Friday, June 24, 2011

Small wonders

Mike Garcia has been taking photos of animals, plants, and all things wild at the Center and Norm's Island. This morning he shared this fantastic photo of a wolf spider. Can you count all the little legs on her back? Those are her young spiderlings, freshly hatched! Wolf spiders carry their egg sacs by attaching them to their spinnerets. After the young spiders emerge, they climb up onto their mother's abdomen, where they will live for a few weeks until they can hunt on their own.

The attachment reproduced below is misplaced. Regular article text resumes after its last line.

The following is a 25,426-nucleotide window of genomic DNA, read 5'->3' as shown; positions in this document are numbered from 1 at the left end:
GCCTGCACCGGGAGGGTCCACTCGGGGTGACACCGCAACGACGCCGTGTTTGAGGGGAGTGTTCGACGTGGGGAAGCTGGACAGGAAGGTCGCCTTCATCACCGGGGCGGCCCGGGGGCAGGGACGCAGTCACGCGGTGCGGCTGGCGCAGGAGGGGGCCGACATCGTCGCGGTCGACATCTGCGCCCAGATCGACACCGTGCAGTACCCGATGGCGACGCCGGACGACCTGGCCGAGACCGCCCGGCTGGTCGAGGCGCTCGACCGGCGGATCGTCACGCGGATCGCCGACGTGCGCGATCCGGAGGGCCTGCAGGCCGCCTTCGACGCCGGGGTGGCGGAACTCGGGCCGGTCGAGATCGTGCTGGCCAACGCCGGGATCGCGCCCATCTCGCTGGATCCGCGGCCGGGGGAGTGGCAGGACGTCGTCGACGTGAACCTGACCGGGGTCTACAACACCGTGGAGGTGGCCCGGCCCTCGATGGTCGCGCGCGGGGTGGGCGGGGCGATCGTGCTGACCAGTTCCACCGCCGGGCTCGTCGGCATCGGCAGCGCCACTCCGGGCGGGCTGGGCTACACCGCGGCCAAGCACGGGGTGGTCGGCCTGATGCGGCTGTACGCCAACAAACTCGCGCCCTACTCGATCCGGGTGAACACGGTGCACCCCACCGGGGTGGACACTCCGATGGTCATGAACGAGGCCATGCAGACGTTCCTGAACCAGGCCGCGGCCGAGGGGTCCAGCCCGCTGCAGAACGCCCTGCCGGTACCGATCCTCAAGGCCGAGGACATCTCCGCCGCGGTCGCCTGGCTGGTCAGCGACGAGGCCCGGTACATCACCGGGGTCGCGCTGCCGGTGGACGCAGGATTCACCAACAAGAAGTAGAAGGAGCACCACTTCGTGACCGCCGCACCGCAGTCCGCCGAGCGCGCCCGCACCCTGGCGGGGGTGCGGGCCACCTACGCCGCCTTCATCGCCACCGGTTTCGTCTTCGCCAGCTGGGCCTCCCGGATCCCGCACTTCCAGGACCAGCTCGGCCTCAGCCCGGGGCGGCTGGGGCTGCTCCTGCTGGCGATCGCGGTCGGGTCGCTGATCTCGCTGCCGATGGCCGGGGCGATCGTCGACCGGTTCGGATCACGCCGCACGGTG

There are more than 2000 species of wolf spiders! Their name derives from their superb hunting ability. Unlike web-weaving spiders, wolf spiders actually chase their prey. They live mostly solitary lives, and hunt alone. Some wolf spiders will defend a territory while others are free-roaming. Like all spiders, they have eight legs, fang-like mouth parts (chelicerae) and two body parts (an abdomen and a cephalothorax). They can be distinguished from other spiders by their stout build and arrangement of their eyes (8 total).

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